Lender optimism reaches new highs in Fannie Mae survey

Mortgage lenders are becoming increasingly optimistic about the economy, but rising interest rates and housing affordability issues could impact profit margins, according to Fannie Mae’s first quarter 2017 Mortgage Lender Sentiment Survey.

“This quarter, lenders’ optimism toward the overall economy and home price appreciation hit survey highs, mirroring the consumer confidence seen in our February Home Price Sentiment Index,” Doug Duncan, senior vice president and chief economist at Fannie Mae, said in a news release about the survey.

“However, lenders’ profit margin outlook remains significantly less positive than this time last year and two years ago,” he added in the release. “Lenders cite competition from other lenders and a market shift from refinance to purchase — both of which reached survey highs — as the top reasons for the weak profit margin outlook. With mortgage rates expected to rise, we expect refinance activity will fall and purchase affordability will tighten, increasing competitive pressure in a shrinking mortgage market.”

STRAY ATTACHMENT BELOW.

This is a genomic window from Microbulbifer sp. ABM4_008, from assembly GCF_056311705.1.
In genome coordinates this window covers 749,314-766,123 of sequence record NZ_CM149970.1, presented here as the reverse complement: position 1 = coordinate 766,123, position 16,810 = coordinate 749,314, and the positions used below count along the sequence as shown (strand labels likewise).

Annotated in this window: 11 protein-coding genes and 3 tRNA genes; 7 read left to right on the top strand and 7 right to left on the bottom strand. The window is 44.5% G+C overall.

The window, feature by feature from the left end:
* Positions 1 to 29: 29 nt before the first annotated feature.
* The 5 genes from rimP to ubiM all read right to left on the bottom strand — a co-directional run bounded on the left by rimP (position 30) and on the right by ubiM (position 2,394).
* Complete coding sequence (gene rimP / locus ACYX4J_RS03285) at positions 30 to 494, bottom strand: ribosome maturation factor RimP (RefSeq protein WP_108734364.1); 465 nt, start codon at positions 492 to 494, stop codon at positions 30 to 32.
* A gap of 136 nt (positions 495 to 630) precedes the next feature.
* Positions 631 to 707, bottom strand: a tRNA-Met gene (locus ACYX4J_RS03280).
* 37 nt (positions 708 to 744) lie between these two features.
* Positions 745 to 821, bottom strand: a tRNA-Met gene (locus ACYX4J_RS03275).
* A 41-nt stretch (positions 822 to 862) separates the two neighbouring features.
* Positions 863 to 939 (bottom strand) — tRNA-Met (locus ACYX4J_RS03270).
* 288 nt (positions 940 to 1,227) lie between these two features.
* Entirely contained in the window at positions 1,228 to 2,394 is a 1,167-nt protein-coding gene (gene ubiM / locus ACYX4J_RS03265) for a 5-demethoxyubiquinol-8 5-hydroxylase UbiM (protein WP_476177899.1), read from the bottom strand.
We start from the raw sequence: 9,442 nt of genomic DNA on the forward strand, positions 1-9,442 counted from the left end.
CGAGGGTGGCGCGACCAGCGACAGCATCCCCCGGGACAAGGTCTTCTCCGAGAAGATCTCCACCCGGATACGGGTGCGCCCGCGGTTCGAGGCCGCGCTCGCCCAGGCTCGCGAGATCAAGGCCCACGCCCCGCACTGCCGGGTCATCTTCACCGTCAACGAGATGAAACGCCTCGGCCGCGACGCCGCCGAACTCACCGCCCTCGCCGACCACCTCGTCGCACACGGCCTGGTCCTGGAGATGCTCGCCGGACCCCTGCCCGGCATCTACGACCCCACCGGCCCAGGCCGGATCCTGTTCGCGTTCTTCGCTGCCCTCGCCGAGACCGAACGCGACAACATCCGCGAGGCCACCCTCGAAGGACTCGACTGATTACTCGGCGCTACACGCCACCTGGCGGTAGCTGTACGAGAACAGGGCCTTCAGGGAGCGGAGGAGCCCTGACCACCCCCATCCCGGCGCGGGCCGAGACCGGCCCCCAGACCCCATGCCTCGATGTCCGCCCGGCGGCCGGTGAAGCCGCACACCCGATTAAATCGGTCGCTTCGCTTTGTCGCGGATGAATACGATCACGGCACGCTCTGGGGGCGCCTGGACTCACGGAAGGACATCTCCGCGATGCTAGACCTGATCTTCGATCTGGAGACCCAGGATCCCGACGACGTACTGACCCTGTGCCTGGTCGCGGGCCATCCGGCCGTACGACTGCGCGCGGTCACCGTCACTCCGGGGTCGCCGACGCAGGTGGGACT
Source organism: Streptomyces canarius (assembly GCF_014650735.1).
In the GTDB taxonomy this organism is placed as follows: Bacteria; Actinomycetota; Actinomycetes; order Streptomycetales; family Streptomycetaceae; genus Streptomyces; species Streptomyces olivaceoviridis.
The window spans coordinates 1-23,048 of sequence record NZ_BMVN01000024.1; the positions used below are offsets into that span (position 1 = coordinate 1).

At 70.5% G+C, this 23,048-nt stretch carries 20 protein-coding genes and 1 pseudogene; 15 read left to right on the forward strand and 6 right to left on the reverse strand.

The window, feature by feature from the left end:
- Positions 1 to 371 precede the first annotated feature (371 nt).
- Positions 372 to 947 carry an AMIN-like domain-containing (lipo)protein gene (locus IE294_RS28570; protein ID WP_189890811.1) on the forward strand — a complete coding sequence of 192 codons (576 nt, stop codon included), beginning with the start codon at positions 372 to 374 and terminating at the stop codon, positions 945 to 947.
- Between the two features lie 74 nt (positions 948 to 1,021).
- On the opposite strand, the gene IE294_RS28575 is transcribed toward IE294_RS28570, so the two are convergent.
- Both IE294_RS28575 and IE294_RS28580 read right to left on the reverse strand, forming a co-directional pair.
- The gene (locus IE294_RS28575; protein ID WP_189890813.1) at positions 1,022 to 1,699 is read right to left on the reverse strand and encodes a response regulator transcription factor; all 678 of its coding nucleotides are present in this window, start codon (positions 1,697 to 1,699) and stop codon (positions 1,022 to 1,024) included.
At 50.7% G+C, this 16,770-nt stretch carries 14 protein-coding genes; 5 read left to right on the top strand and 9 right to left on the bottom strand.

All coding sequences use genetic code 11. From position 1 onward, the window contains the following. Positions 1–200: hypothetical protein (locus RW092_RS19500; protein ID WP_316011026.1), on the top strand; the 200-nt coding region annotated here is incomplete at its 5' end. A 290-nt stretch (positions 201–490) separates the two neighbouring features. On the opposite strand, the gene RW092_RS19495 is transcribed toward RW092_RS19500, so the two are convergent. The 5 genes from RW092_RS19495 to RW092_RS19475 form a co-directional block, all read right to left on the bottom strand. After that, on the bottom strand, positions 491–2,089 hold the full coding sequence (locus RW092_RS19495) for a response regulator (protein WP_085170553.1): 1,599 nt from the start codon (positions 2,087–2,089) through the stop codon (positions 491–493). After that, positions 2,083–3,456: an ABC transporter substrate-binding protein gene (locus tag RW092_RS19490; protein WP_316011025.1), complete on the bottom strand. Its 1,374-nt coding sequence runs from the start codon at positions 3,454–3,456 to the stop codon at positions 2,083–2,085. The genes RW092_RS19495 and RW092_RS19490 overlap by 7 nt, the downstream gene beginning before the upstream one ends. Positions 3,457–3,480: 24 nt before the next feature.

The share of lenders who think that the economy is on the right track reached its highest level since the survey’s inception in the first quarter of 2014, according to the release. At the same time, the net share of lenders expecting increased purchase mortgage demand over the next three months for conventional mortgages fell to the lowest level recorded in any first quarter in the survey’s history, the release stated.

Other highlights of the survey include:

• On net, mortgage lenders’ outlook for profit margins rose slightly in the first quarter compared to the previous quarter but remains significantly lower than this time last year.

• Purchase mortgage demand growth over the prior three months has steadily declined for all loan types when compared with the first quarters of 2016 and 2015, reaching the lowest reading for any first quarter since 2014. For refinance mortgages, the net share of lenders reporting rising demand over the prior three months fell to the lowest level since the first quarter of 2014.

• Lenders continued to report modest net easing of credit standards across all loan types for the prior three months and expect modest easing of credit standards over the next three months.

• Lenders’ profit margin outlook rose slightly from a three-year low in the fourth quarter of 2016 but remains significantly less positive than the first quarters of 2016 and 2015.

The Fannie Mae first quarter survey of senior executives of lending institutions was conducted between Feb. 1-Feb. 13 by Penn Schoen Berland in coordination with Fannie Mae.

To learn more about the survey results, click here.

By |2019-11-25T06:38:20-06:00March 27th, 2017|Financial Services|0 Comments

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